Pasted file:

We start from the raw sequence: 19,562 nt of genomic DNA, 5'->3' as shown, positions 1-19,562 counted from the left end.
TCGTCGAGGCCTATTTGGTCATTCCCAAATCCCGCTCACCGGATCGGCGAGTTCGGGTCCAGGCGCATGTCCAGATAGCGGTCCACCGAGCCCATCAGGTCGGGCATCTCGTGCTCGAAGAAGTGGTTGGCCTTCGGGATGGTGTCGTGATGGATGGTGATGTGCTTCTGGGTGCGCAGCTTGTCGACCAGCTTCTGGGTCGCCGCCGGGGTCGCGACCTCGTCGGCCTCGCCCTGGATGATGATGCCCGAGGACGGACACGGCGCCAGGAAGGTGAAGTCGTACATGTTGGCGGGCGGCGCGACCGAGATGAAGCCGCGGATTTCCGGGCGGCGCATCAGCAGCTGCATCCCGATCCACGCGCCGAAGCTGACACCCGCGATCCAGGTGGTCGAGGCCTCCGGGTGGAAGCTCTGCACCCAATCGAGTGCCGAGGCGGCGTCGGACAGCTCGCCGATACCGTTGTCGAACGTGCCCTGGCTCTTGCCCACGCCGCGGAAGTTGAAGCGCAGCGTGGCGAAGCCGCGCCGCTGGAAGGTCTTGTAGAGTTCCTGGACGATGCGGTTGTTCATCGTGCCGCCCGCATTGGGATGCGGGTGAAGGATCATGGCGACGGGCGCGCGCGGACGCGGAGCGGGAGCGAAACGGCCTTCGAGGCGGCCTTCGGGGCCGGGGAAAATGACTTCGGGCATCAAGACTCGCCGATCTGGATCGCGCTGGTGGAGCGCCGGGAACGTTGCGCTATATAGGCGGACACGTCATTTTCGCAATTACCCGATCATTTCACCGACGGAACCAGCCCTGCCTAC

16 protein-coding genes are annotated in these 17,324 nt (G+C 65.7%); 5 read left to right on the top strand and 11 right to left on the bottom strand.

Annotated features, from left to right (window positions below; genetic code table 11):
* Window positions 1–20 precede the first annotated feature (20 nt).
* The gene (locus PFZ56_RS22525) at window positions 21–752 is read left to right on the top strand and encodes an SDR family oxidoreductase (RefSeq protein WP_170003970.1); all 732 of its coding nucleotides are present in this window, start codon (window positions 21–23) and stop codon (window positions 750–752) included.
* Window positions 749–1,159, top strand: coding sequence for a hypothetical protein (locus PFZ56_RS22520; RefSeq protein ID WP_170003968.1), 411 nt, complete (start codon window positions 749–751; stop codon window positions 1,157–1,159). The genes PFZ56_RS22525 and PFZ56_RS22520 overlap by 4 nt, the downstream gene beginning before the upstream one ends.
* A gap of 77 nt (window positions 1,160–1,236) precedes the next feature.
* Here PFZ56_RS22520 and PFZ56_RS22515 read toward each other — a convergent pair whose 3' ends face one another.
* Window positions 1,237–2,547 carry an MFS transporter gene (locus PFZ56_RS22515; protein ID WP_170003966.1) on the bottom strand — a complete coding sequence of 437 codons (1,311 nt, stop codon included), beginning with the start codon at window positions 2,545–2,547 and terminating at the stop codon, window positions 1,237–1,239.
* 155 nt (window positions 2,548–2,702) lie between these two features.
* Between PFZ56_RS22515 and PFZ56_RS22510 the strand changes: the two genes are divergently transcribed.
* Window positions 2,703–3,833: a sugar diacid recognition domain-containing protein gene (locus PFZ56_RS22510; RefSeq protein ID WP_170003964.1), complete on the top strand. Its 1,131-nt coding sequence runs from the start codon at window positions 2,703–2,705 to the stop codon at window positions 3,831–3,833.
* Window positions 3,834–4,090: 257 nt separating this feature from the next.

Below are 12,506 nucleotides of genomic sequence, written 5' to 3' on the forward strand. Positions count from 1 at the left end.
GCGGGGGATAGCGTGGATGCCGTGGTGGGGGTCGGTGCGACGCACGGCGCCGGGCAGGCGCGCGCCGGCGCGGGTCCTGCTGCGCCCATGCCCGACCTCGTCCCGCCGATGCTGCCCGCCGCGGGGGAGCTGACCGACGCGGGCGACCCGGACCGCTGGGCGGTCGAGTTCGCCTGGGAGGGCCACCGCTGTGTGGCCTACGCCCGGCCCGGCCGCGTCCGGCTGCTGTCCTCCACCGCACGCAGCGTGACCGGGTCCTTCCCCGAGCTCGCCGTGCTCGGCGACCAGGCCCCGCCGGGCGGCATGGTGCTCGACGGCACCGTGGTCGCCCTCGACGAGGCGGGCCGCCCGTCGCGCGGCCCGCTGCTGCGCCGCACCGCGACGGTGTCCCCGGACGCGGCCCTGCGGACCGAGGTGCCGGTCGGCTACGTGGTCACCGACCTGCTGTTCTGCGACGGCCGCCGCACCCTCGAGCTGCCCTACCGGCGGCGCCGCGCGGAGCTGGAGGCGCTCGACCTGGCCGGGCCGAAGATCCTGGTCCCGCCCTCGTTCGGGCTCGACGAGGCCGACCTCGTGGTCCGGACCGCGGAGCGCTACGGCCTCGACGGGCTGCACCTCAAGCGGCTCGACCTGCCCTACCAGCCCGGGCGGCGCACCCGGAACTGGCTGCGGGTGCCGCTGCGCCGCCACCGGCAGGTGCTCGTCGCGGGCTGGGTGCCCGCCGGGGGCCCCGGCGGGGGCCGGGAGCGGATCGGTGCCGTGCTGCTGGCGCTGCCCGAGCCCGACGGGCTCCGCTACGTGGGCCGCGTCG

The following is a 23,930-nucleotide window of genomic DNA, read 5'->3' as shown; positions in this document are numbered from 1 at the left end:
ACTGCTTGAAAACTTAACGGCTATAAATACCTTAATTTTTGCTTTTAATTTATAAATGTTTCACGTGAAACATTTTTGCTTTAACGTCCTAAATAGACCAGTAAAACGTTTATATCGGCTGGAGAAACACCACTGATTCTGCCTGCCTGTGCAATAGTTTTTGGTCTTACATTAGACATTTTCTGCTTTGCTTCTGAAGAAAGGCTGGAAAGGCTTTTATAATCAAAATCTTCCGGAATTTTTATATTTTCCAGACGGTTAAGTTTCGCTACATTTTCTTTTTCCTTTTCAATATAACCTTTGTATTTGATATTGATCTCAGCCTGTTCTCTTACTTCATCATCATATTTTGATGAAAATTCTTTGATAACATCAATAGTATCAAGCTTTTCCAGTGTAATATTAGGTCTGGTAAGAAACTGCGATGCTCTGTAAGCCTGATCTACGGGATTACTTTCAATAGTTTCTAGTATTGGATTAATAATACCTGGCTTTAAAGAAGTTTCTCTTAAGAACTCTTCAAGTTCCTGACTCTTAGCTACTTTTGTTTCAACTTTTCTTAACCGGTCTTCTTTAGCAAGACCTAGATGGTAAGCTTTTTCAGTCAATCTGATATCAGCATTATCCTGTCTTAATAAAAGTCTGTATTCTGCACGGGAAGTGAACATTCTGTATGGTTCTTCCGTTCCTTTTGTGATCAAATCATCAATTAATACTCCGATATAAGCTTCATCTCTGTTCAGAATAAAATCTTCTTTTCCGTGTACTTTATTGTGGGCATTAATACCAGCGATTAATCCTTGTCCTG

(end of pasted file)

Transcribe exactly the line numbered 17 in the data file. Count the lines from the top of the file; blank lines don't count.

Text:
The following is a 23,930-nucleotide window of genomic DNA, read 5'->3' as shown; positions in this document are numbered from 1 at the left end: